• 1

    Gobar GM, Kass PH. World Wide Web-based survey of vaccination practices, postvaccinal reactions, and vaccine site-associated sarcomas in cats. J Am Vet Med Assoc 2002;220:14771482.

    • Search Google Scholar
    • Export Citation
  • 2

    Coyne MJ, Postorino Reeves NC, Rosen DK. Estimated prevalence of injection-site sarcomas in cats during 1992. J Am Vet Med Assoc 1997;210:249251.

    • Search Google Scholar
    • Export Citation
  • 3

    Kass PH, Spangler WL, Hendrick MJ, et al.Multicenter case-control study of risk factors associated with development of vaccine-associated sarcomas in cats. J Am Vet Med Assoc 2003;223:12831292.

    • Search Google Scholar
    • Export Citation
  • 4

    Hendrick MJ, Shofer FS, Goldschmidt MH, et al.Comparison of fibrosarcomas that developed at vaccination sites and at nonvaccination sites in cats: 239 cases (1991–1992). J Am Vet Med Assoc 1994;205:14251429.

    • Search Google Scholar
    • Export Citation
  • 5

    Hendrick MJ, Goldschmidt MH, Shofer FS, et al.Postvaccinal sarcomas in the cat: epidemiology and electron probe microanalytical identification of aluminum. Cancer Res 1992;52:53915394.

    • Search Google Scholar
    • Export Citation
  • 6

    Doddy FD, Glickman LT, Glickman NW, et al.Feline fibrosarcomas at vaccination sites and non-vaccination sites. J Comp Pathol 1996;114:165174.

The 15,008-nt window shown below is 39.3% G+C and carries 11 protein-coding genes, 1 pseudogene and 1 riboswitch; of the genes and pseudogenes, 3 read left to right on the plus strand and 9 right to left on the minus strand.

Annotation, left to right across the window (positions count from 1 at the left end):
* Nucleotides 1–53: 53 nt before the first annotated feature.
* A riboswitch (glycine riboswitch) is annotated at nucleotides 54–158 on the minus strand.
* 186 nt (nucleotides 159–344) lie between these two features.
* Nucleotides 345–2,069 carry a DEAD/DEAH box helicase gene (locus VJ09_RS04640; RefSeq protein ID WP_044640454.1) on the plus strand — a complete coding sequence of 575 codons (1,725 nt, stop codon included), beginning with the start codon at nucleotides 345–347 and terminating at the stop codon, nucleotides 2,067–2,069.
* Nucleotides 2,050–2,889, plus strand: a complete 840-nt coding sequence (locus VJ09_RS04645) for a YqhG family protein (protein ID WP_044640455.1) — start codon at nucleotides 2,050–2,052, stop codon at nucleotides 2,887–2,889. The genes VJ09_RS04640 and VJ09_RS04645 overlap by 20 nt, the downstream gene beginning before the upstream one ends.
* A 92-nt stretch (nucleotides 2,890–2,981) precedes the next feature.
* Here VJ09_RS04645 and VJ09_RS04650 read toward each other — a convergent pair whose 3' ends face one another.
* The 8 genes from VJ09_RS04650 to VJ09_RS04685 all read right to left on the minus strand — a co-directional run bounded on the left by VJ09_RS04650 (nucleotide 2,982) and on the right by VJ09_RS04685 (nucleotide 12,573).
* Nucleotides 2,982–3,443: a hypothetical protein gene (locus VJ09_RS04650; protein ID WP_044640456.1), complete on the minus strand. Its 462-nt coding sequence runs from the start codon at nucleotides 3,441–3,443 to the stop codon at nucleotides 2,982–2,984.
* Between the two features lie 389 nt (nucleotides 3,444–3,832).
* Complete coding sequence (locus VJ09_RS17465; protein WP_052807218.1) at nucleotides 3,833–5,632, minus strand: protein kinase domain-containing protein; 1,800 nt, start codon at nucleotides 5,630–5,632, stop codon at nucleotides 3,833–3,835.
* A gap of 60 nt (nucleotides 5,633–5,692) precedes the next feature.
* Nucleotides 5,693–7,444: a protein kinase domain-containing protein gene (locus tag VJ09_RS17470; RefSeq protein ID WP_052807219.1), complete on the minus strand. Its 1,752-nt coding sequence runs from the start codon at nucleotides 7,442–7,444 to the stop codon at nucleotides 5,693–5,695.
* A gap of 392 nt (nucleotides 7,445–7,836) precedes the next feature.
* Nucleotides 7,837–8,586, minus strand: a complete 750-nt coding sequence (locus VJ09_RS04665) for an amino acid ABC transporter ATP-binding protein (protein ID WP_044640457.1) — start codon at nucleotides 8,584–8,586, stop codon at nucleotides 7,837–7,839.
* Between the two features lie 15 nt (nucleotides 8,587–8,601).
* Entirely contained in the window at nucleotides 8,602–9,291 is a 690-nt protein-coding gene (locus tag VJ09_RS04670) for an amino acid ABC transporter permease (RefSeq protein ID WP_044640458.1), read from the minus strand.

• Search Google Scholar
    • Export Citation
  • 7

    Kass PH, Barnes WG Jr, Spangler WL, et al.Epidemiologic evidence for a causal relation between vaccination and fibrosarcoma tumorigenesis in cats. J Am Vet Med Assoc 1993;203:396405.

    • Search Google Scholar
    • Export Citation
  • 8

    Nieto A, Sanchez MA, Martinez E, et al.Immunohistochemical expression of p53, fibroblast growth factor-b, and transforming growth factor-α-in feline vaccine-associated sarcomas. Vet Pathol 2003;40:651658.

    • Search Google Scholar
    • Export Citation
  • 9

    Davidson EB, Gregory CR, Kass PH. Surgical excision of soft tissue fibrosarcomas in cats. Vet Surg 1997;26:265269.

  • 10

    Hershey AE, Sorenmo KU, Hendrick MJ, et al.Prognosis for presumed feline vaccine-associated sarcoma after excision: 61 cases (1986–1996). J Am Vet Med Assoc 2000;216:5861.

    • Search Google Scholar
    • Export Citation
  • 11

    Bregazzi VS, LaRue SM, McNiel E, et al.Treatment with a combination of doxorubicin, surgery, and radiation versus surgery and radiation alone for cats with vaccine-associated sarcomas: 25 cases (1995–2000). J Am Vet Med Assoc 2001;218:547550.

    • Search Google Scholar
    • Export Citation
  • 12